private vs public

Images In NYC, there are the public schools and the private schools.  It has always been that way in urban school settings with a variety of options.  The suburbs, at least when I grew up, had very few private schools.  The kids in the private schools were quite separate from the kids in the public schools.  Two completely different communities.  In the urban areas that I live in, the communities are linked.

Years ago, I had a friend, who was living in a large suburban public school community.  The community, in many ways, revolved around the schools.  When the kids were little, there were the soccer leagues and as they grew older there were other sporting events through the schools.  My friend wanted to send her daughter to a private school.  My 2 cents, as I can never help myself, was that if she really wanted her daughter to be educated in the private school system, she should move from this community.  She won't be part of it and they should move somewhere where the majority of the kids were in private schools.  And…so they did.  It was the right move on many levels.

Growing up, I went through the public school system.  Certainly there were pros and cons as there always is but a community was built around the school from the parents to the kids to the teachers.  I grew up in a upper middle class suburb. 

What seems to be changing is that more and more people are questioning the public school system and putting their kids into private schools.  Not sure that is a good thing as the kids in the public schools will end up being the kids whose parents can't afford to send them to private school.  The diversity of the community will drastically change.  As our country puts less and less money into bringing the school system into the 21st century, this will continue.  It is an awful mistake for our future but tell that to the politicians who seemed more concerned in band-aiding problems as they occur.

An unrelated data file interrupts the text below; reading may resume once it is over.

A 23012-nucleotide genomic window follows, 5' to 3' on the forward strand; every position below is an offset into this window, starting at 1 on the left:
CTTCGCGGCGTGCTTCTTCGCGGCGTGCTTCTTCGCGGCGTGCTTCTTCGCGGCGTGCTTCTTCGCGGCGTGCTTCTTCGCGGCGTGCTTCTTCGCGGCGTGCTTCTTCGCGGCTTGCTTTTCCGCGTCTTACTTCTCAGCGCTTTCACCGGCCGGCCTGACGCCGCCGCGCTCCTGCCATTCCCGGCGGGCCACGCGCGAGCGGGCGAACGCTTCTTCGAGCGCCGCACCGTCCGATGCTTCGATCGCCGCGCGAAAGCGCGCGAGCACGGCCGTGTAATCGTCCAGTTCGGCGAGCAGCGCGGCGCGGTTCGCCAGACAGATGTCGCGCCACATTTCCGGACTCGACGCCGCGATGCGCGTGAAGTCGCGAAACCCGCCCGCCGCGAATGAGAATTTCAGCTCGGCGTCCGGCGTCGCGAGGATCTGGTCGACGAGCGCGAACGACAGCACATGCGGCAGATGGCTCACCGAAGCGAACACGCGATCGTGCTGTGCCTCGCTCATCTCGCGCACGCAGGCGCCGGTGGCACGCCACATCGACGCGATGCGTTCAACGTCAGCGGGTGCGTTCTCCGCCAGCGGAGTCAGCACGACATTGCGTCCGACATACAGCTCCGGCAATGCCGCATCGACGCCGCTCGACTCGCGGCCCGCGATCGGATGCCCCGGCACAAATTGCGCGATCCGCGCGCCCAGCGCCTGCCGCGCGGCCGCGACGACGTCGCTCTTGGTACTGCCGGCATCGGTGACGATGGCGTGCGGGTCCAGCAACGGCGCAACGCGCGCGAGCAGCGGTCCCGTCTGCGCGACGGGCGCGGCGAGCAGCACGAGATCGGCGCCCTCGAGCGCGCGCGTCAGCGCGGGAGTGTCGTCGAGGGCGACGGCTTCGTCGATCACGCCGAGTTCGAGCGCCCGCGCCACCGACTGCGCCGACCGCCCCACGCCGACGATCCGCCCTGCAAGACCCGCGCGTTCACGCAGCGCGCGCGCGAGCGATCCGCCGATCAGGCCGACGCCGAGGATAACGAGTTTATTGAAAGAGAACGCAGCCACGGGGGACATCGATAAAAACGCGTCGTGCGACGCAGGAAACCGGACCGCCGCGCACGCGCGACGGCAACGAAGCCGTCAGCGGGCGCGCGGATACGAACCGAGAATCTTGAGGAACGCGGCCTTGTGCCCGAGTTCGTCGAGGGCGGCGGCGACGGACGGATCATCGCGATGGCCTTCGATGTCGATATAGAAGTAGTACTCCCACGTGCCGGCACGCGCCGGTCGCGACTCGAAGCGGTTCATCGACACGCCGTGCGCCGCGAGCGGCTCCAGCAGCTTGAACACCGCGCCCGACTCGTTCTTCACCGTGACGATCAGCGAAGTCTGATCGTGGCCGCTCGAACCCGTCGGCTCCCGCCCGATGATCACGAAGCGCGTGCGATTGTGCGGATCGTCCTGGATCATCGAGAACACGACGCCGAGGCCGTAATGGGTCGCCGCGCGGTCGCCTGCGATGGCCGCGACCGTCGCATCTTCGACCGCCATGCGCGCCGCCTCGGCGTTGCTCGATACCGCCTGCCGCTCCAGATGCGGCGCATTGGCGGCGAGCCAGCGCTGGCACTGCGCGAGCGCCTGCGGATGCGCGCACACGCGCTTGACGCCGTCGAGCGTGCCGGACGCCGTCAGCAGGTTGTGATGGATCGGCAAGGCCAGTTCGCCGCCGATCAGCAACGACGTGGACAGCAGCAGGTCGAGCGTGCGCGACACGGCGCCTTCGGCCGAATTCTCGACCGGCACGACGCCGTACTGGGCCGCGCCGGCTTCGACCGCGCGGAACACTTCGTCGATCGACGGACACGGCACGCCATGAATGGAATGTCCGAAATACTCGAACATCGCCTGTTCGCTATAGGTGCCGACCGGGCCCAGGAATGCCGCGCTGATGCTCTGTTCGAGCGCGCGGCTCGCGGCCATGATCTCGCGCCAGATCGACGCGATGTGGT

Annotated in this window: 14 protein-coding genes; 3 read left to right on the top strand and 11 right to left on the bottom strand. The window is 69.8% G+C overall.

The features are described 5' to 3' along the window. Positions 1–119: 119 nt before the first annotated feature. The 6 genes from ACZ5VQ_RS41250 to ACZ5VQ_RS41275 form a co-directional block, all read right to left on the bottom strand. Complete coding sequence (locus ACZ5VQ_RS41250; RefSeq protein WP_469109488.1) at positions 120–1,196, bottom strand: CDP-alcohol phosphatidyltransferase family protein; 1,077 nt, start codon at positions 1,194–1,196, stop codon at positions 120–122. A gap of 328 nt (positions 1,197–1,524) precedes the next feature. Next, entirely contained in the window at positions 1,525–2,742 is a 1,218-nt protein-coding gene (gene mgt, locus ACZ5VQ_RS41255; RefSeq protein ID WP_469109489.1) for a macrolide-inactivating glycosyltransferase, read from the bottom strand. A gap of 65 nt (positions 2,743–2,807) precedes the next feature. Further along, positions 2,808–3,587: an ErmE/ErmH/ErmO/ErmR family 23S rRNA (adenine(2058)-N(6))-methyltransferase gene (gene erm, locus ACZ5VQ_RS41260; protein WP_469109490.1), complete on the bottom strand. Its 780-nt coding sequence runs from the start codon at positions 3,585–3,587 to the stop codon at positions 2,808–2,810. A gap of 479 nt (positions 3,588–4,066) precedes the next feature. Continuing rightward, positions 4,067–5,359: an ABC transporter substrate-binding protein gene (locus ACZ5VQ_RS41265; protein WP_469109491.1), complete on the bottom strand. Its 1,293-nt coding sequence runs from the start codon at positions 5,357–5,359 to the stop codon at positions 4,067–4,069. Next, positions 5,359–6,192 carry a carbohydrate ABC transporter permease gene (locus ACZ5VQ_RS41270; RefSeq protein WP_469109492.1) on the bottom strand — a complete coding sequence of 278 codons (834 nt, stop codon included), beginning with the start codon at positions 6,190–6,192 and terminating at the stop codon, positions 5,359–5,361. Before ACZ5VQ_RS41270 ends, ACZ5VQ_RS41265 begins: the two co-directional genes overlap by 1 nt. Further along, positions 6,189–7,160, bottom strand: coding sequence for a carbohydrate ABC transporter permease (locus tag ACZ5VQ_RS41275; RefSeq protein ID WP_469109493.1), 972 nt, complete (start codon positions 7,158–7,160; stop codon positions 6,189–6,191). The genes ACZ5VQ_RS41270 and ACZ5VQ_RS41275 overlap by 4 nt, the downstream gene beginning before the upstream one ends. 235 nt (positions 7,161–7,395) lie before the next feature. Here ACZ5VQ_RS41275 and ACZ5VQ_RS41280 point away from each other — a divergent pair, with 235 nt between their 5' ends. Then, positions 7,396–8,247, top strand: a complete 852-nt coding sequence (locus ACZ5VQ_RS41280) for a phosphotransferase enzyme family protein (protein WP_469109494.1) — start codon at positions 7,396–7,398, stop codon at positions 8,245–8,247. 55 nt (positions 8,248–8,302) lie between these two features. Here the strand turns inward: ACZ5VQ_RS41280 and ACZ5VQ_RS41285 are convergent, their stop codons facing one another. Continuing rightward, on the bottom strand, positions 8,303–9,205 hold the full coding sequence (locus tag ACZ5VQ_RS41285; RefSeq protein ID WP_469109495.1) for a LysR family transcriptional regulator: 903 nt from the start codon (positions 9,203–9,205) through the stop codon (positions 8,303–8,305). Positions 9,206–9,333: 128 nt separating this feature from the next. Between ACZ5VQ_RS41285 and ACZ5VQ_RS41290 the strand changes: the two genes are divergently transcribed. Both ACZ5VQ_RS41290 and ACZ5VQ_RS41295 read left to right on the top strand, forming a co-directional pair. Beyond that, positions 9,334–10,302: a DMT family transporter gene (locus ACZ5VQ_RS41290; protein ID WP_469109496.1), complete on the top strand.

In lower Manhattan, one of the nicest things is how the kids seem to really know each other from a variety of schools, both private and public.  The community is mixed and everyone seems to embrace each others choices.  Our kids have been in weekend leagues that have always had a mixture of parents.  I have gotten to know many parents from not only the private schools but from the public schools too.  A nice community.

Josh plays in a basketball league at Carmine.  A complete mix of kids from all walks of life, private and public.  Every year, the schedule comes out and it reflects the public school system.  The championship game is during our March break.  It is incredibly frustrating for the kids.  If we are supposed to be a real community, shouldn't we be creating a schedule that works for the entire community?

It is the same thing when kids apply to the public school system out of the private school system.  The acceptance dates are not the same.  The public school is much later.  So, if you get into a particular private school for HS, you have to accept and commit to the years tuition before finding out about public school.  If you end up getting into the public school of choice, then you have to still pay the private school for that year if you opt for the public school.  Why?  Because the private school is a non-profit institution and makes decisions based on the amount of kids coming by a certain date through their budget.  They can't afford to wait.

Why can't someone change this?  It is just a matter of changing the dates.  A minor thing but huge for so many families.  It is the same thing with the recreation leagues.  Why should they be running on a public school schedule when 1/2 the kids are from private schools.  Both systems are what create a diverse community that we all live in.  This tiny change would create an even stronger community bond.  

I know it is a lot to ask but it just seems so simple. 

Comments (Archived):

  1. Andy Jacobson

    I suspect you’ve already hinted at what is mostly likely the reason for both the different acceptance schedule and school year schedule.Having grown up in New England, where there are so many private schools, we always understood that public school and private school represented two very different cultures—neither of which ever joined hand-in-hand.NYC is a very different environment. Not only do students from different schools maintain friendships, but so do adults from different socio-economic backgrounds. That said, I have to believe that NYC private schools have been influenced by their suburban counterparts.If education has progressed in any way it should certainly understand the value of embracing all communities—regardless of socio-economic background.Maybe its time for NYC private schools to lead the way?

    1. Gotham Gal

      Agreed but not sure if the public schools based on the contracts that havewith their teachers, staff etc., can afford to wait for the late dates givenby the public school system. Maybe everyone should cave a little here.I totally agree with you that NYC is a different environment and thefriendships remain regardless of socio-economic backgrounds which is how acommunity should be.